We’ve known for over a century that sensory cortex is arranged in distinct layers, each containing a different make up of neuronal types and projection patterns, but we don’t actually know that much about the actual computations performed in each layer. Today a paper from Massimo Scanziani’s lab takes a big step towards cracking the function of the bottom layer (layer 6) in mice. Layer 6 neurons project both to upper cortical layers and to the lateral geniculate nucleus in the thalamus, which itself is the primary input to cortex, and so are primed to play a large modulatory role. Using a monumental combination of optogenetics, intracellular recording, and behavioral testing, the paper convincingly makes the case that layer 6 controls the gain of visual responses of upper layer neurons (i.e. changes the size of their responses without altering their selectivity). Gain control is a fundamental computation in cortex, and has been invoked as a mechanism for attention, perception, spatial processing, and more. The cellular mechanism here is worked out in primary visual cortex, but it could potentially operate throughout layered cortex.
This study joins a wave of technically amazing rodent studies that are transforming systems neuroscience. Just 10, perhaps even only 5 years ago, cell-specific manipulation, intracellular recording during behavior, large scale imaging at single cell resolution in awake animals were technological pipe dreams, but now they are steadily being adopted by more and more labs. And they are creating an inexorable shift towards rodent work even in that traditional bastion of primate research, the visual system.
Primate research has taken a lot of hits in recent years. Until recently single cell recording in monkeys was the predominant game in town for cracking the relationship between single neurons and perception, movement, and cognition. Now rats and mice can be trained to perform tasks once the purview of primate experiments, and new techniques available for rodents offer significant advantages for answering questions about the role of individual cell populations and circuitry. Add in hostile anti animal research environments that preferentially target primate researchers and you have a drop in the number of people willing to put in the big investment required for primate work.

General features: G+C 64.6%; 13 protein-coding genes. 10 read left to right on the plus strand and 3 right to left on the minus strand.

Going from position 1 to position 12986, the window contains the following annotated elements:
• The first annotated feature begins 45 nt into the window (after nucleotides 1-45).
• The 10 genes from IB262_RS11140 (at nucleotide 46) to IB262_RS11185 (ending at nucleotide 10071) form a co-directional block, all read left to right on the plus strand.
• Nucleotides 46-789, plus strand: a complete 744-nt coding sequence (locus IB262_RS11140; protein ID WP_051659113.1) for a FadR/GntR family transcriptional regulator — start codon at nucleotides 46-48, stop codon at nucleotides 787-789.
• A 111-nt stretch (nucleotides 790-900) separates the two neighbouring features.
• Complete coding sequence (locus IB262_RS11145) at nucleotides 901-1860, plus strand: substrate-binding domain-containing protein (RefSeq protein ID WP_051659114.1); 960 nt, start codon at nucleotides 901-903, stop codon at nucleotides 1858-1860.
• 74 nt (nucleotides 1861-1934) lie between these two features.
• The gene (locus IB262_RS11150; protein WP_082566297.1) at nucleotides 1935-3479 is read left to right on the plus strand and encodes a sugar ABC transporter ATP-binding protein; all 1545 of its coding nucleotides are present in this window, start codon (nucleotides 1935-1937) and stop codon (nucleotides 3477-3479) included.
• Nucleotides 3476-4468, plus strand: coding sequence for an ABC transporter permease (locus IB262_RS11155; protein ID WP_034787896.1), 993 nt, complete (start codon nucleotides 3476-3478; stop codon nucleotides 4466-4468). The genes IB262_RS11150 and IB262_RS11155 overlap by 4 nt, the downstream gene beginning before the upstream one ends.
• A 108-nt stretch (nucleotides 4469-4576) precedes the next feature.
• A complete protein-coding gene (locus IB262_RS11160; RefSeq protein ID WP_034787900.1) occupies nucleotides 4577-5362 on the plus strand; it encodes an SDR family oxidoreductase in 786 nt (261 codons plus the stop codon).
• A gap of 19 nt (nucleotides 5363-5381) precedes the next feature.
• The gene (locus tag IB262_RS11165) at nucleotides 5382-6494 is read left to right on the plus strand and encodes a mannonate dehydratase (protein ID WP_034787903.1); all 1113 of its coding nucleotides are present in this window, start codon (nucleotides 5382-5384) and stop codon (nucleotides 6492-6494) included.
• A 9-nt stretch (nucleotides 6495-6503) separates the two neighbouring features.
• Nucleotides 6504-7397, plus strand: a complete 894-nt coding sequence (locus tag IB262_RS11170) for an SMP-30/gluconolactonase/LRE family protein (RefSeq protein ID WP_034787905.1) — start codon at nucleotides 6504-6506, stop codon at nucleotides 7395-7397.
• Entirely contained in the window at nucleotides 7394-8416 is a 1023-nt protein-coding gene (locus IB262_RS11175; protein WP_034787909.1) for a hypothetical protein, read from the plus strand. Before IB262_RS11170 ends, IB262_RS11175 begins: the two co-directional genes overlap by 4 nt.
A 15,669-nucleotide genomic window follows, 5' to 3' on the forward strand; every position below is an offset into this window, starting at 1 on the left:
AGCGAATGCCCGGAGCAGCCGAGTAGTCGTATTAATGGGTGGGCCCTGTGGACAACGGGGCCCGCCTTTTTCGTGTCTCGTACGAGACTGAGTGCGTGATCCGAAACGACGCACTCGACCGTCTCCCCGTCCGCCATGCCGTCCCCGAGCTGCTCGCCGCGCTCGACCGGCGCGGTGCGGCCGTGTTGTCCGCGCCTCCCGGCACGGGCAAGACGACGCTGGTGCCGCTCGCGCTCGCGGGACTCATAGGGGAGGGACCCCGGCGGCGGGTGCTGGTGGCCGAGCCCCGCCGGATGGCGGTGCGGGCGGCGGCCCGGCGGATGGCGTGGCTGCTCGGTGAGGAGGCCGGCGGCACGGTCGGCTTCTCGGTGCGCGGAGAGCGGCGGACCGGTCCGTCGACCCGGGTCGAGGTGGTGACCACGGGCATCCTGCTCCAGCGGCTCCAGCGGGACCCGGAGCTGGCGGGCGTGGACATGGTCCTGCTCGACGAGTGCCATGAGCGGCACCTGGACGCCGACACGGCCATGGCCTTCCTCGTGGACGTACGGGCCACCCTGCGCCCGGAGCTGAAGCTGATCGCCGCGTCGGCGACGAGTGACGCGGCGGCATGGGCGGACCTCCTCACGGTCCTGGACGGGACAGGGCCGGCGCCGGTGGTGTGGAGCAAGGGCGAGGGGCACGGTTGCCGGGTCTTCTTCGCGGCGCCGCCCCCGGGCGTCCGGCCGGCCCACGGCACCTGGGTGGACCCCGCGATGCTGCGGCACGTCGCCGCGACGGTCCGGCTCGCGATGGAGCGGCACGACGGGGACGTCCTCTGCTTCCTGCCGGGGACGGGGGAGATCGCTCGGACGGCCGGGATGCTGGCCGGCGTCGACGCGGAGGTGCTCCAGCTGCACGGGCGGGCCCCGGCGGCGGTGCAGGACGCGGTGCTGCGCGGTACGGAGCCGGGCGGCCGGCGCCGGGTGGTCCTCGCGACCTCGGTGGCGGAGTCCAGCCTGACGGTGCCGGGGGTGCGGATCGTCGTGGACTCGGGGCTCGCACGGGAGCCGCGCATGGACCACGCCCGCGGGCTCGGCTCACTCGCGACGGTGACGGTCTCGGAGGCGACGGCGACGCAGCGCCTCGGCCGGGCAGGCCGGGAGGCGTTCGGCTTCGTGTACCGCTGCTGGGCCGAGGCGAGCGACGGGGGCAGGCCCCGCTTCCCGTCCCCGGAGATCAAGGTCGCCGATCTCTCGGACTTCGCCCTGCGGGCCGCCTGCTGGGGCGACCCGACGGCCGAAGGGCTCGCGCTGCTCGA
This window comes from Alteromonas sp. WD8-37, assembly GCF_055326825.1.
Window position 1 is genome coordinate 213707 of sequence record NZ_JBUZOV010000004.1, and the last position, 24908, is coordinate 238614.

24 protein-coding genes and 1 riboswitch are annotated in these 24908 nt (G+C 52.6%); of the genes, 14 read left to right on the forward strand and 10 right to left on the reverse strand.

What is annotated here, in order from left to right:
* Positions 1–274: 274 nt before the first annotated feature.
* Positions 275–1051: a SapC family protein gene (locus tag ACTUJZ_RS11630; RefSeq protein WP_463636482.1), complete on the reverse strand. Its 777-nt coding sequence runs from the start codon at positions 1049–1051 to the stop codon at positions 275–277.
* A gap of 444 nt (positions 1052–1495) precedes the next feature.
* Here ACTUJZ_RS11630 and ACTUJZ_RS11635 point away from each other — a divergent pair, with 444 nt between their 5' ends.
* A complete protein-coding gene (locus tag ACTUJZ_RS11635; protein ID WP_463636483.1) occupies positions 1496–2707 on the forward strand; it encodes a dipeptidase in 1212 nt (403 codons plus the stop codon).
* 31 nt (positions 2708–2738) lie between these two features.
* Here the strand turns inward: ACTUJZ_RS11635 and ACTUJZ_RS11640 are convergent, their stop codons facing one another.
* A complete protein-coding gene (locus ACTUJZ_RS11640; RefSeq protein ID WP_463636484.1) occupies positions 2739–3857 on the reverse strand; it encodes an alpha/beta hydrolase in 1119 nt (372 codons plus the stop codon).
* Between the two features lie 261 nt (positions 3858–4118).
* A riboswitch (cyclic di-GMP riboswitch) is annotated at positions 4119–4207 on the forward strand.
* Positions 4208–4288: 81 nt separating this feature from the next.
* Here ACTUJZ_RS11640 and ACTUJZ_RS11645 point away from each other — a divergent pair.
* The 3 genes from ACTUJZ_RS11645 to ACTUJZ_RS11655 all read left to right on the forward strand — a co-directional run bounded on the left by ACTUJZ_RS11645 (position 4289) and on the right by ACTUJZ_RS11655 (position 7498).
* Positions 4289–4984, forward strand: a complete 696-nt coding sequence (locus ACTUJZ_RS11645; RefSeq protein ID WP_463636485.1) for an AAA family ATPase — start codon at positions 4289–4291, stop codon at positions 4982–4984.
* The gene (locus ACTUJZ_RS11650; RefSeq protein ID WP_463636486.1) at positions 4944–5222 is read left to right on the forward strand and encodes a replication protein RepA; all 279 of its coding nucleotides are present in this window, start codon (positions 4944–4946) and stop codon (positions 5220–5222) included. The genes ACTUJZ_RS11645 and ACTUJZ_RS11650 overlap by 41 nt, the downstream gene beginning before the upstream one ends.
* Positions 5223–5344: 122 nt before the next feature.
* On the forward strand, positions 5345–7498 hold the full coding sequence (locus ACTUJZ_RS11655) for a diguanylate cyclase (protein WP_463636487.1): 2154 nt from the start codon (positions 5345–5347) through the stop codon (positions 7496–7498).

But does this mean primate research is finished? Hell no, at least not in our pages. Without taking anything away from studies such as the one today, when it comes to questions about perception and cognition, a lot of basic facts still have to be established in rodents while primate research is ready to ask more mature questions. And one thing won’t ever change – primates are anatomically, genetically and behaviorally much more similar to us than rodents so when answers diverge across species guess who’s going to have the leg up for relevance. Has our bar gone up for technical and conceptual advance in primate papers? Yes, our criteria for what we’d publish 5 years ago are different today. But there is plenty of uniquely relevant perspective that primate research has to offer, as long as scientists are ready to step up to the challenge of really taking advantage of the system.
PS Starting tomorrow I’ll be at the Cosyne meeting & workshops in Salt Lake City. There’s going to be a session on perception and decision making in rodents, and also a presentation on optogenetics in monkey. Should be interesting.